I must have watched the video 10 times. The song A Thousand Years in my head. The image of Ace jumping up and down, and the smile on Archie's face - and how he reached out to hug her - come to mind over and over again as one of the most beautiful moments ever captured on film.

I showed the video to my students who are going out into the teaching profession - I wanted them to hear Ace's message. I wanted to share the love.

Thank you Ace, Archie and the Eicher family - your video made us all smile wide :o)

Sunday, March 25, 2012

Trying to Do a Little Good

I believe we can do a little good.  When one in our community is down, we can rally around show we care.

I've donated The Knight's Gift to the $5000 fundraiser for Subha Gill.  Subha has a rare form of bone cancer.  Her younger brother is in my son's class.  Chemo isn't working.  Stupid cancer.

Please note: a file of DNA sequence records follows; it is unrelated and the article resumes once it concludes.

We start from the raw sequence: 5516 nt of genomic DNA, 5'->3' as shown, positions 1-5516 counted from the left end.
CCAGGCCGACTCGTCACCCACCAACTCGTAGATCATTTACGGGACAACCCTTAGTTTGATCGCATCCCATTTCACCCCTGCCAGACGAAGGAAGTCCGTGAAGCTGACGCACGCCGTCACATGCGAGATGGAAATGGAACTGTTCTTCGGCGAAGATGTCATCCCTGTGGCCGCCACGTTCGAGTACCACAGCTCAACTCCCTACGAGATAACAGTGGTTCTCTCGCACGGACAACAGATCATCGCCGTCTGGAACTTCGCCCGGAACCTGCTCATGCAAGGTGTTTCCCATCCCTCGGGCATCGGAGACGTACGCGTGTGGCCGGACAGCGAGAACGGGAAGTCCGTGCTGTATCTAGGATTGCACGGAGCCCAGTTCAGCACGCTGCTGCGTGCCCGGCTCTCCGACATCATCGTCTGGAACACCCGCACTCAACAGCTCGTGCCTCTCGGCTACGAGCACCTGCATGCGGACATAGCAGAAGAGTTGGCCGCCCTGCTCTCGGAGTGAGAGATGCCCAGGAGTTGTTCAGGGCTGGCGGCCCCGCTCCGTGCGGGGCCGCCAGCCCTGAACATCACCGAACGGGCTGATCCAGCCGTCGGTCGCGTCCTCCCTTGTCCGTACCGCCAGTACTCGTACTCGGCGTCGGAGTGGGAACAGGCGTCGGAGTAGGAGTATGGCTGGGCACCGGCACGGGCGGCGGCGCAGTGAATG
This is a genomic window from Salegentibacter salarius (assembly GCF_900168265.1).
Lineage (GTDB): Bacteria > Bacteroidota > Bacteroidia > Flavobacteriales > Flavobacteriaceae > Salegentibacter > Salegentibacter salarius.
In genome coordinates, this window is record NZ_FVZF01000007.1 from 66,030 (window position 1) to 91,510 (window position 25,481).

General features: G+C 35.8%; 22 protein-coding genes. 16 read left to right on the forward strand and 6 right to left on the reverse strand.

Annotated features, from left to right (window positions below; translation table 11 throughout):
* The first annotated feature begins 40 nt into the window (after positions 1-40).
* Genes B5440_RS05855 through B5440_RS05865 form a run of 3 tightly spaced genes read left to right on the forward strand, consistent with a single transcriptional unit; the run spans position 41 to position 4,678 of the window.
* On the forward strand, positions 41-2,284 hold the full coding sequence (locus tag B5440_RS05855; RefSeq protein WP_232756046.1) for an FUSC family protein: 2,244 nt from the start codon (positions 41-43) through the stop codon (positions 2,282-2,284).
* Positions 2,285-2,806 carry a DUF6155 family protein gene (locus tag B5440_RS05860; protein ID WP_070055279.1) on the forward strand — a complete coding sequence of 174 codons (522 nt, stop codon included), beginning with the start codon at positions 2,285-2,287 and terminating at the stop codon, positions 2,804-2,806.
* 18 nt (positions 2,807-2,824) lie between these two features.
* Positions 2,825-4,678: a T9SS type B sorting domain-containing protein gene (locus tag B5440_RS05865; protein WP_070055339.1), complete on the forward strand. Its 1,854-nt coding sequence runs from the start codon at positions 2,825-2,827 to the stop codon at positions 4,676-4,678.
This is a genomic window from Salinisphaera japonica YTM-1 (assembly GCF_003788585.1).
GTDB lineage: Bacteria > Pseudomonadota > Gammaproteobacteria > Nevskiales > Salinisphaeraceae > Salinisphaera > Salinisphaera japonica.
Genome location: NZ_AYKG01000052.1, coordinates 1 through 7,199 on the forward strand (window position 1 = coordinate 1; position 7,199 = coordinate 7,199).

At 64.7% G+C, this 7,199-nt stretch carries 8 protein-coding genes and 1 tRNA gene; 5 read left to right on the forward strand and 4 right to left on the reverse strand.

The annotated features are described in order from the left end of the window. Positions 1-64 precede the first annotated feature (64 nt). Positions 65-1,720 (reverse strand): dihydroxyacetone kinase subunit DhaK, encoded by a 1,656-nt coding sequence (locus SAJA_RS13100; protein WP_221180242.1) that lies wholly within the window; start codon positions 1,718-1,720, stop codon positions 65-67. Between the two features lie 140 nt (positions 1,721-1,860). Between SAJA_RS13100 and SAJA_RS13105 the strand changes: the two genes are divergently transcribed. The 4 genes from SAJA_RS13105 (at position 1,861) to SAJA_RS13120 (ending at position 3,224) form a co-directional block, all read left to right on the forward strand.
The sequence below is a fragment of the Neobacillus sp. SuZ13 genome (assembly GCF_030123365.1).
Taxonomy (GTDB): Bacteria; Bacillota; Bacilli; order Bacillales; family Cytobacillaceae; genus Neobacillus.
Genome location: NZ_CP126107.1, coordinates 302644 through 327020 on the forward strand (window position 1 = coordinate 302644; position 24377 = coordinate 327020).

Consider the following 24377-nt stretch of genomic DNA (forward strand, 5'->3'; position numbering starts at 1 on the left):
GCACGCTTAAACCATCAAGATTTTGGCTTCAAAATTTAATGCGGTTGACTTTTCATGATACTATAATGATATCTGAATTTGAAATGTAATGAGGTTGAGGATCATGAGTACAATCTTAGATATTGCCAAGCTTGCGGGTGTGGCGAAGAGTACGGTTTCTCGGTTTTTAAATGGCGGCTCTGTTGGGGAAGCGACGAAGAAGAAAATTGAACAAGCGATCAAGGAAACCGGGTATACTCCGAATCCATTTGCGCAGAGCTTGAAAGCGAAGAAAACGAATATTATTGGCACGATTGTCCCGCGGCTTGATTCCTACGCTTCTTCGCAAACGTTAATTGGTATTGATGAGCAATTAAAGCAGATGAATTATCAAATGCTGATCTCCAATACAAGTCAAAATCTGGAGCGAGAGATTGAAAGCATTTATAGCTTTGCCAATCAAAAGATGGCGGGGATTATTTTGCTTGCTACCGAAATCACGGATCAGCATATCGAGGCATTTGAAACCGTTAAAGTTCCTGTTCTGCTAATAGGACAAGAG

Knight's Gift 2

I used acrylics on a 10 x 10 wrapped canvas.  The black frame is digital - the painting appears as below:

Knight's Gift 2

Text around the outer frame reads:
Even after all these years the sun never says to the earth,
"You owe me."
Look what happens to a love like that.
It lights up the whole sky.
HOW TO ENTER A BID:   You can place bids via e-mail at - I will post the bids in the comment section here, as well as on facebook.

For further details of the fundraiser go to:!/events/270651553012125/  For more details about Subha Gill:

Together we're better, and together we can do a little good.

Carol N.